Divorce, also known as dissolution, is the legal process to terminate a marriage. The process begins when either you or your spouse decides to terminate the marital union and the legal duties and responsibilities of marriage. You need to consider issues you may encounter by filing as a petitioner or as respondent – some client may want to initiated a divorce proceeding while other may find it advantageous to respond to a divorce petition.
Divorce Residency Requirements
Filing for divorce in the State of California requires that one of the spouse must have resided in the state for at least six months prior to the date of filing, and that the filing spouse must have resided in the county where they are filing for at least three months prior to the date of filing. In short, you must have been a resident of the county in which you are filing for at least 3 months prior to the date of filing and a California resident for at least 6 months prior to the date of filing. If you do not meet residency requirements, you can file for a legal separate which can later be converted to a divorce proceeding.
Marriage Contracts Affecting Divorce
Couples often consider prenuptial and postnuptial agreements; the difference being that one is entered into before marriage while the other is entered into after marriage. Both agreements are contracts that characterize the parties’ assets, distribution of those assets, and/or other specific interests. Both documents require specific language and “disclaimers” to be enforceable. What is often at stake is community property or potential community interests which must be disclosed and any characterization to designate property as one person’s separate property agreed to.
The legal relationship that parents have with their child can be established by a court during a divorce or agreed to by the parents. Custody agreements and orders include establishing legal custody – the right of the child to make decisions regarding the child’s care and development; and, physical custody – the time a parent spends with a child. Parents can reach an agreement regarding custody without court intervention. This agreement can then be entered as a court order. Otherwise, parents will attend mediation and receive recommendations about custody and parenting time.
The ongoing and periodic payment made by a parent for the financial benefit of a child following a divorce. Child support can be requested by a parent or by the State of California. Child support is determined by each parent’s parenting time and each parent’s income. Child support can be requested by either parent at any time and child support cannot be “waived.” Alternately, if your child is receiving assistance from a county or the State of California, both parents can be requested to pay child support to compensate for the financial aid provided.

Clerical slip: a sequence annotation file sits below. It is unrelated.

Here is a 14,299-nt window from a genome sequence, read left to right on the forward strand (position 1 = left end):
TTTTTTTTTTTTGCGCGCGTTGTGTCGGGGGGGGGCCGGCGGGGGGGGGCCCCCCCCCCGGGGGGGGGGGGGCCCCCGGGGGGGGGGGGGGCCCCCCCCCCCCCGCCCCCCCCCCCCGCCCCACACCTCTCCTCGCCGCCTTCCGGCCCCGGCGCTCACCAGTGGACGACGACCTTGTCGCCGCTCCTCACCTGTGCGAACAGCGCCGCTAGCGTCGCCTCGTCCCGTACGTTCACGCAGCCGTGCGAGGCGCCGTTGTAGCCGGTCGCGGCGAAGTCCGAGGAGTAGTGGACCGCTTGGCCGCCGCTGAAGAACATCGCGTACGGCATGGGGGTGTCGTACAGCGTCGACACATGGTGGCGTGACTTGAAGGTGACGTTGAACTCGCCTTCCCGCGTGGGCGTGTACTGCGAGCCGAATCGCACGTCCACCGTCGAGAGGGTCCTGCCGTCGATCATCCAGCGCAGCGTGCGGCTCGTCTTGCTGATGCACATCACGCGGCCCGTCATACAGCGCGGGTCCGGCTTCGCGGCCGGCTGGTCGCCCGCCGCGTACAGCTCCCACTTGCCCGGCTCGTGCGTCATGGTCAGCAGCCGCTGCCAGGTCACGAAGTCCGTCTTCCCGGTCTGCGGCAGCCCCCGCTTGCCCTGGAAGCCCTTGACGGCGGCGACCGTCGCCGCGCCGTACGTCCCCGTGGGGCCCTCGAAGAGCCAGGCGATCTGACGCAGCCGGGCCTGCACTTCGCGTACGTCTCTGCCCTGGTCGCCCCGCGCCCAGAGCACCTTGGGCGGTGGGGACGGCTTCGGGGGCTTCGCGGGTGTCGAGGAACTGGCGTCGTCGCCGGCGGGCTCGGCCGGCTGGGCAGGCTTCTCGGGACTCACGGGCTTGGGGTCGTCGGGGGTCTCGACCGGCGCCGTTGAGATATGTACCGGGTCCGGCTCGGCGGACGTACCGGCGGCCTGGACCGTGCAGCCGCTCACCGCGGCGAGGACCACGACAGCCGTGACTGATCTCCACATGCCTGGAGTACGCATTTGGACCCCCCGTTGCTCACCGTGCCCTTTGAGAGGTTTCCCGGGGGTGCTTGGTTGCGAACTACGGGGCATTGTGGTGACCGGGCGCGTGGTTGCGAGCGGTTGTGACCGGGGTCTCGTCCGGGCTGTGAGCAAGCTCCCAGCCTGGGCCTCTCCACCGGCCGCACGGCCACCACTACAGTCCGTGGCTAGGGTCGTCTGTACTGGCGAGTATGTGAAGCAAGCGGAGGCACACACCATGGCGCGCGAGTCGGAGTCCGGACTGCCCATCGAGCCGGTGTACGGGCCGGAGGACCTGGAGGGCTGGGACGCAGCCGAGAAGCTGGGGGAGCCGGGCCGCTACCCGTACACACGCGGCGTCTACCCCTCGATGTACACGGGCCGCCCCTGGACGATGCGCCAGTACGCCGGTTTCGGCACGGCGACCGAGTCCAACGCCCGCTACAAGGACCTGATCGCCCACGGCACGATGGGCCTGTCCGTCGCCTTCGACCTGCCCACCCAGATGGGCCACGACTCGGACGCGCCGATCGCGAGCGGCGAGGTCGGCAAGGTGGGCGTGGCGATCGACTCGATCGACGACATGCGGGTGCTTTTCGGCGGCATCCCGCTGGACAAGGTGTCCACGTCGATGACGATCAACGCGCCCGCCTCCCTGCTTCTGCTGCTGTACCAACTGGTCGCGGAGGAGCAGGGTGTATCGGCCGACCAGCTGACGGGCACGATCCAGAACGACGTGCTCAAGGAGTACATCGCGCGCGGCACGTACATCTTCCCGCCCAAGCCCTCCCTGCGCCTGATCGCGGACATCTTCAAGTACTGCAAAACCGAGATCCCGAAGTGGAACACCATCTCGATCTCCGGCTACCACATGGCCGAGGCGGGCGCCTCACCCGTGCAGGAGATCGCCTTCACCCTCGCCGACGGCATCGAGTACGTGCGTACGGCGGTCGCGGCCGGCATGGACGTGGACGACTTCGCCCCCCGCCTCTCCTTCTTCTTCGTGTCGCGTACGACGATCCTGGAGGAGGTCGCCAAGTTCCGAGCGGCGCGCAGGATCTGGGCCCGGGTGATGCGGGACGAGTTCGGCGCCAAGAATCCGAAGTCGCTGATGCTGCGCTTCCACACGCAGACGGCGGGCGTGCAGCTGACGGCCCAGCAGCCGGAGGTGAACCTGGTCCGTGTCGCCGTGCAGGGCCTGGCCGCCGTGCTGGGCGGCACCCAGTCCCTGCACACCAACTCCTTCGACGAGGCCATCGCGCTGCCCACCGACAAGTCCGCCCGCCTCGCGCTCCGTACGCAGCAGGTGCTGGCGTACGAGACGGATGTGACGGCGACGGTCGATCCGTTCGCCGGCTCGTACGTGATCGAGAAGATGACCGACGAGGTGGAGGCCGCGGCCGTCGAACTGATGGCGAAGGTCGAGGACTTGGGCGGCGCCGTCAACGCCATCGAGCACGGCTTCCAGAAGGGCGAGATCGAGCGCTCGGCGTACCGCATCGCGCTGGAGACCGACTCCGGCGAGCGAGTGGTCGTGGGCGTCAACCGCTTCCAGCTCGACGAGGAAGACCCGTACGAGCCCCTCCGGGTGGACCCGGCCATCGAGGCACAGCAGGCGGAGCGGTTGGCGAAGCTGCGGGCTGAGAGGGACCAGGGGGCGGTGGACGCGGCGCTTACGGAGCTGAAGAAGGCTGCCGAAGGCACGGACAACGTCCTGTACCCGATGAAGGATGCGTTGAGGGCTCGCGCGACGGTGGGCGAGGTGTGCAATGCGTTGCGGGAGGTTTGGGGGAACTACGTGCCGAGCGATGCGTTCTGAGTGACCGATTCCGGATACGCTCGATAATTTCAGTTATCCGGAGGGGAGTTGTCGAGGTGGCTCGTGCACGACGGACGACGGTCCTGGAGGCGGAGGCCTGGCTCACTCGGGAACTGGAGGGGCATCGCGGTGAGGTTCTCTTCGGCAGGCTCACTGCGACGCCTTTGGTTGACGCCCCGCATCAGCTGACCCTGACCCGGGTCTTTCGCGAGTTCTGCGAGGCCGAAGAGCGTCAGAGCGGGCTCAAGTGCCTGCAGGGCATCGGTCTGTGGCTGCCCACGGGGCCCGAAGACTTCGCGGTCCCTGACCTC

Also known as alimony, is a legal obligation for one spouse to provide financial support to the other spouse during separation and after divorce. Spousal support that is agreed to or awarded after the date of separation and until a divorce is finalized is called temporary spousal support. Spousal support that is agreed to or awarded after a divorce is finalized is call permanent spousal support. Spousal support is available to either a husband or wife and is awarded to help one spouse attain the marital standard of living.
All property (whether it be an asset or debt) acquired during a marriage is characterized as community property. All property acquired before marriage or after to date of separation; by gift; or, from an inheritance is characterized as separate property. All community property is to be divided while all separate property is awarded to the acquiring spouse. The division of property requires that all property be first characterized after which reimbursements and credits must be considered.
Domestic Violence Restraining Orders & Civil Harassment Orders
A domestic violence restraining order is a court order restraining a party from abusing another person who they share a close relationship. Abuse includes physical violence, verbal attacks, emotional distress, economic restrictions and sexual attacks or molestation. Civil harassment are requests made by those who are not sharing a close relationship. Abuse is defined as: intentionally or recklessly caused or attempted to cause bodily injury or sexual assault; placing a person in reasonable apprehension of imminent serious bodily injury to that person or to another; or, engaging in any behavior involving, but not limited to, threatening, striking, harassing, destroying personal property, or disturbing the peace of another.
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